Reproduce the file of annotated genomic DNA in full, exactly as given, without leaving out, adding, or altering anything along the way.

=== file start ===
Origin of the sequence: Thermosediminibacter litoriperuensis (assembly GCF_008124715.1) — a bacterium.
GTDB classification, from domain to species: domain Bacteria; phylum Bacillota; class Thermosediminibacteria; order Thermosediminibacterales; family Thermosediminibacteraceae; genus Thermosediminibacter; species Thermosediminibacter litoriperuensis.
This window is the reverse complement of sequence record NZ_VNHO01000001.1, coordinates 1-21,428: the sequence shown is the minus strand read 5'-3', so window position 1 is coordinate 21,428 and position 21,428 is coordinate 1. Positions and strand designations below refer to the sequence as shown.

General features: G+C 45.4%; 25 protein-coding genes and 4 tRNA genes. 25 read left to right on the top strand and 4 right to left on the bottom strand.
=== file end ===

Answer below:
Origin of the sequence: Thermosediminibacter litoriperuensis (assembly GCF_008124715.1) — a bacterium.
GTDB classification, from domain to species: domain Bacteria; phylum Bacillota; class Thermosediminibacteria; order Thermosediminibacterales; family Thermosediminibacteraceae; genus Thermosediminibacter; species Thermosediminibacter litoriperuensis.
This window is the reverse complement of sequence record NZ_VNHO01000001.1, coordinates 1-21,428: the sequence shown is the minus strand read 5'-3', so window position 1 is coordinate 21,428 and position 21,428 is coordinate 1. Positions and strand designations below refer to the sequence as shown.

General features: G+C 45.4%; 25 protein-coding genes and 4 tRNA genes. 25 read left to right on the top strand and 4 right to left on the bottom strand.